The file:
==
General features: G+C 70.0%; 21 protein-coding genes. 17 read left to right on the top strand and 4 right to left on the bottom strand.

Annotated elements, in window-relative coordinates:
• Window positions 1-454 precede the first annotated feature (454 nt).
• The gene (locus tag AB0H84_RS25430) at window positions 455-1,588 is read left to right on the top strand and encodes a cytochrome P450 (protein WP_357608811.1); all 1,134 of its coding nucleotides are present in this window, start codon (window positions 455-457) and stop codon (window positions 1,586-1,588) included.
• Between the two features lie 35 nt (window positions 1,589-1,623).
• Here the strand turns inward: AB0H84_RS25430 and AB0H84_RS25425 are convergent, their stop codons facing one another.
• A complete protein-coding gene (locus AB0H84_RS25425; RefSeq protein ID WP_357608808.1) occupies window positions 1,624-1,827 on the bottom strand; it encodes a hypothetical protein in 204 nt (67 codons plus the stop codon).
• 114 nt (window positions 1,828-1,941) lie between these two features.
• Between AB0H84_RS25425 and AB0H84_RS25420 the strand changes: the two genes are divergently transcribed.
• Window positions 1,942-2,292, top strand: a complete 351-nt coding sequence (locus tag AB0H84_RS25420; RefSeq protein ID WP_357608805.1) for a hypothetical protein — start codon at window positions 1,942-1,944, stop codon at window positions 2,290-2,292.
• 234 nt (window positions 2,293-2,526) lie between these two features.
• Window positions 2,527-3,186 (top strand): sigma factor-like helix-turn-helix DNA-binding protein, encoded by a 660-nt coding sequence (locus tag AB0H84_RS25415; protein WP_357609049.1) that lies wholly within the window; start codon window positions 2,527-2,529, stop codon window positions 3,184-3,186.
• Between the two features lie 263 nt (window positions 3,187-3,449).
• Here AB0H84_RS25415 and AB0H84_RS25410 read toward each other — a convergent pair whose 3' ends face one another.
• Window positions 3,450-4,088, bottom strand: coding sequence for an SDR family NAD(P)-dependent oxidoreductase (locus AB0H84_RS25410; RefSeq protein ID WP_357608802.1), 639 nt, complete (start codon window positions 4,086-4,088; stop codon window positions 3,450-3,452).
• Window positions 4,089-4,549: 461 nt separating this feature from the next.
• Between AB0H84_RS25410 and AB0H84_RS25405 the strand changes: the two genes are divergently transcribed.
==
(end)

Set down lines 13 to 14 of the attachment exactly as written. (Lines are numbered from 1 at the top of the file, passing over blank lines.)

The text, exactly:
• Between the two features lie 263 nt (window positions 3,187-3,449).
• Here AB0H84_RS25415 and AB0H84_RS25410 read toward each other — a convergent pair whose 3' ends face one another.